I’ll start by saying that the acting in this film was satisfactory and convincing, with the exception of Chris “Ludacris” bridges.

I felt the story itself was rather trite. The female villain in the film, Cipher, seemed more preoccupied with destroying the protagonist, Dom than achieving her main goal of international terrorism. Dom caught up with one of the Cipher’s henchman in an alley in a city. The henchman was pointing a gun directly at Dom’s wife. Dom then pointed his gun at the henchman’s head at which point the henchman lowered his gun and walked away. Dom followed, leaving his wife behind, and the two men finished their heist by escaping with a briefcase containing nuclear codes. Later, on Cipher’s airplane headquarters, Cipher decided to punish Dom for defending his wife by having her henchman shoot his Dom’ son’s mother in the head (a different woman), an act which is although predictable for a stereotypical villain in a movie, made no practical sense. It did not seem to bring Cipher any closer to achieving her ultimate goal.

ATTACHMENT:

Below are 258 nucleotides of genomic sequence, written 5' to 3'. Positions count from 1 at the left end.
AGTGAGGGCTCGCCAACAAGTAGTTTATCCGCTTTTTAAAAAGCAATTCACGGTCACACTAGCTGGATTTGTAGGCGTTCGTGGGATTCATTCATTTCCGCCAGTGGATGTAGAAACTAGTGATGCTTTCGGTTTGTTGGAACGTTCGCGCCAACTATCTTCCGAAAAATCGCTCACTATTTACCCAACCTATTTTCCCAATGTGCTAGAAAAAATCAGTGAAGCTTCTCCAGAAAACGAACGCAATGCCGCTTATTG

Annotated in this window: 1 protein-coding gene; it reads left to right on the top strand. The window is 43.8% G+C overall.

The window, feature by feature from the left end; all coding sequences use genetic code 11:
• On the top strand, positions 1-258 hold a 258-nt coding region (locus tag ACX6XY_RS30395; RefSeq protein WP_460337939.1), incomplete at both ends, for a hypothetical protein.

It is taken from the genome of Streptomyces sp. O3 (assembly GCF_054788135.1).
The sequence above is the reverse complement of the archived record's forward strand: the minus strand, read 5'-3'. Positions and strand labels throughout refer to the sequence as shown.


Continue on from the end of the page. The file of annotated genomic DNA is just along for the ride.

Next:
Her ultimate goal, by the way, was rather vague. Cipher wanted nuclear codes, but she didn’t explain exactly why she wanted them other than for the reason that she wanted to “hold governments accountable” assumingly by devastating national capitals with retaliatory nuclear strikes, a line of logic that is neither immediately clear nor relatable to the audience.  It was your quintessential movie plot where the villain just wants to take over the world for reasons not really imparted to the audience other than she’s evil. This part of the movie surprisingly stood out because in recent years, Hollywood actually has done a very convincing job of conveying the rational of the motives of the antagonist, not only the motives of the protagonist.

I have to admit also: the special effects in this movie are sublime with one small exception which probably only I could notice. I could plainly tell that the high speed car chase scenes in this movie were shot while the cars were going relatively slowly. It stole a sense of reality from the film.